# Induction experiments(sec. 29.1) Faraday’s law (sec. 29.2) Lenz’s law(sec. 29.3) Motional electromotive force(sec. 29.4) Induced electric fields(sec. 29.5)

## Presentation on theme: "Induction experiments(sec. 29.1) Faraday’s law (sec. 29.2) Lenz’s law(sec. 29.3) Motional electromotive force(sec. 29.4) Induced electric fields(sec. 29.5)"— Presentation transcript:

Induction experiments(sec. 29.1) Faraday’s law (sec. 29.2) Lenz’s law(sec. 29.3) Motional electromotive force(sec. 29.4) Induced electric fields(sec. 29.5) Eddy currents(sec. 29.6) Displacement Current(sec. 29.7) Electromagnetic Induction Ch. 29 C 2012 J. F. Becker

Learning Goals - we will learn: ch 29 The experimental evidence that a changing magnetic field induces an emf ! How Faraday’s Law relates the induced emf in a loop to the change in magnetic flux through the loop. How a changing magnetic flux generates an electric field that is very different from that produced by an arrangement of charges. Four fundamental equations completely describe both electricity and magnetism.

Current induced in a coil.

When B is constant and the shape, location, and orientation of the coil does not change, the induced current is zero in the coil.

Conducting loop in increasing B field.

Magnetic flux through an area.

Lenz’s law Lenz’s Law The induced emf (or current) always tends to oppose or cancel the change that caused it. O O

Faraday’s Law of Induction How electric generators, credit card readers, and transformers work. A changing magnetic flux causes (induces) an emf in a conducting loop. C 2004 Pearson Education / Addison Wesley Eqn 29.3

Changing magnetic flux through a wire loop.

Alternator (AC generator)  = 90 o

DC generator  = 90 o

Slidewire generator

Magnetic force (F = IL x B) due to the induced current is toward the left, opposite to velocity v.

Lenz’s law Lenz’s Law The induced emf (or current) always tends to oppose or cancel the change that caused it. O O

Currents (I) induced in a wire loop.

Motional induced emf ( e ): e = v B L because the potential difference between a and b is e = D V = energy / charge = W/q e = D V = work / charge D V = F x distance / q D V = (q v B) L / q so e = v B L Length and velocity are perpendicular to B

Solenoid with increasing current I which induces an emf in the (yellow) wire. An induced current I’ is moved through the (yellow) wire by an induced electric field E in the wire.

Eddy currents formed by induced emf in a rotating metal disk.

Metal detector – an alternating magnetic field Bo induces eddy currents in a conducting object moved through the detector. The eddy currents in turn produce an alternating magnetic field B’ and this field induces a current in the detector’s receiver coil.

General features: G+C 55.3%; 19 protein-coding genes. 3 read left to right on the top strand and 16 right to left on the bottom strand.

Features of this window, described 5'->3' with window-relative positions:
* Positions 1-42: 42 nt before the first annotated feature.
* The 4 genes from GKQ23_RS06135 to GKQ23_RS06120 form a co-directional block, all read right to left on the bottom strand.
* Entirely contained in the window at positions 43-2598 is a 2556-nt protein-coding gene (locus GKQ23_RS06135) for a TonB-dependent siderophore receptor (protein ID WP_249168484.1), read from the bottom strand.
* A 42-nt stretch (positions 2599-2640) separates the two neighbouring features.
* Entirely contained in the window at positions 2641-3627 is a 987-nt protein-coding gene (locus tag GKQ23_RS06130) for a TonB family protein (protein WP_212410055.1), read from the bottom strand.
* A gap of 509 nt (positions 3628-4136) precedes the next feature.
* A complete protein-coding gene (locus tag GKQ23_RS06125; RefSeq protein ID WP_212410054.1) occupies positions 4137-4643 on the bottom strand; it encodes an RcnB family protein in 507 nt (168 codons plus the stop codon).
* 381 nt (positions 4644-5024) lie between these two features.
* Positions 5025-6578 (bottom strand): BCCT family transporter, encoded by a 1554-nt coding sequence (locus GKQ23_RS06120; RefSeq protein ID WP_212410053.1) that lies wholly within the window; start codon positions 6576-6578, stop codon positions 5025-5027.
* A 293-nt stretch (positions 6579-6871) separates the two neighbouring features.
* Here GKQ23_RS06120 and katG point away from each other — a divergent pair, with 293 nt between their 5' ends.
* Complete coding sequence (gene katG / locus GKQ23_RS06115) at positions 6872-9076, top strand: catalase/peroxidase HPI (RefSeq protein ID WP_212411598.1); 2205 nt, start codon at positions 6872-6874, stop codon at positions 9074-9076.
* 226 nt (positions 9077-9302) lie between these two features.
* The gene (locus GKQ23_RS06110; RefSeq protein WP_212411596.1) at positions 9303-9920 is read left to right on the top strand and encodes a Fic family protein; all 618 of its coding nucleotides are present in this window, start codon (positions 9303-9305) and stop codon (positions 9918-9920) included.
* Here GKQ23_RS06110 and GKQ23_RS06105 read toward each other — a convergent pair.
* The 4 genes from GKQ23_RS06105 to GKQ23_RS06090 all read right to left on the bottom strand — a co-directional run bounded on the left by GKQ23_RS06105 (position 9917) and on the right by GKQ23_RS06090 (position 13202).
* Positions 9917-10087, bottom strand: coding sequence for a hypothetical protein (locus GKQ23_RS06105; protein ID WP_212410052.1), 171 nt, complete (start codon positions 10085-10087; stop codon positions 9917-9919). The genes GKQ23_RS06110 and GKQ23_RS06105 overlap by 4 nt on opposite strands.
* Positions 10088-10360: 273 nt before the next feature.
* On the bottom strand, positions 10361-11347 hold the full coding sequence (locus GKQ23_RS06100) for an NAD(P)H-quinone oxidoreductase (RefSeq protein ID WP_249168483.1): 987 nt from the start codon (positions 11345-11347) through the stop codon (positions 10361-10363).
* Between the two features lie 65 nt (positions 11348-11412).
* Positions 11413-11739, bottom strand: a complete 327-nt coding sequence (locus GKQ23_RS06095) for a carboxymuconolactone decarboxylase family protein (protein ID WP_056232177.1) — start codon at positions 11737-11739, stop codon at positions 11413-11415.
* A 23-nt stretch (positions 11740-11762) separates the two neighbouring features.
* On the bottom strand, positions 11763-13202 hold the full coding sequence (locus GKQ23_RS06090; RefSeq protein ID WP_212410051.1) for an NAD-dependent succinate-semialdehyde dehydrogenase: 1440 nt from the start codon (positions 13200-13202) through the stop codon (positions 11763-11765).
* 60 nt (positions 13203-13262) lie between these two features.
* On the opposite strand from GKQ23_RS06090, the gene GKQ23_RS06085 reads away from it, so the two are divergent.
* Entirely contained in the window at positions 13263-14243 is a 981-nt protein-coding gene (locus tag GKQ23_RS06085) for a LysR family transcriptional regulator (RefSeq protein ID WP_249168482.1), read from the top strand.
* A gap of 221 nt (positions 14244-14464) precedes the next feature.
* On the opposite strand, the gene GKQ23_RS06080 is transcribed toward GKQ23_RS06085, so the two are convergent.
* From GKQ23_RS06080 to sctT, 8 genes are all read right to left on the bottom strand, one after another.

A capacitor being charged by a current i C has a “displacement current” between the plates equal to i C, with displacement current i D = e A dE/dt. This changing E field can be regarded as the source of the magnetic field between the plates. ( E _ B ) DISPLACEMENT CURRENT

A capacitor being charged by a current i C has a displacement current equal to i C between the plates, with displacement current i D = e A dE/dt From C = e A / d and D V = E d we can use q = C V to get q = ( e A / d ) (E d ) = e E A = e F E and from i C = dq / dt = e A dE / dt = e d F E / dt = i D We now see that a changing E field can produce a B field, and from Faraday’s Law, a changing B field can produce an E field or emf. C 2011 J. Becker

MAXWELL’S EQUATIONS C 2004 Pearson Educational / Addison Wesley The relationships between electric and magnetic fields and their sources can be stated compactly in four equations, called Maxwell’s equations. Together they form a complete basis for the relation of E and B fields to their sources.

Determine direction of induced current for a) increasing B b) decreasing B Lenz’s law (Exercise 29.16)

Lenz’s law (Exercise 29.17)

Lenz’s law (Exercise 29.18)

Motional emf and Lenz’s law (Exercise 29.21)

Motional emf and Lenz’s law (Exercise 29.26)

TRANSFORMERS can step-up AC voltages or step-down AC voltages.

Lenz’s law (Exercise 29.18)

Transformer: AC source is V 1 and secondary provides a voltage V 2 to a device with resistance R. TRANSFORMERS can step-up AC voltages or step- down AC voltages.  2 /  1 = N 2 /N 1 V 1 I 1 = V 2 I 1   =    e = -N d F B / dt

Figure 32.2b

Large step-down transformers at power stations are immersed in tanks of oil for insulation and cooling.

Figure 31.22

Figure 31.23

See www.physics.sjsu.edu/becker/physics51 Review C 2012 J. F. Becker

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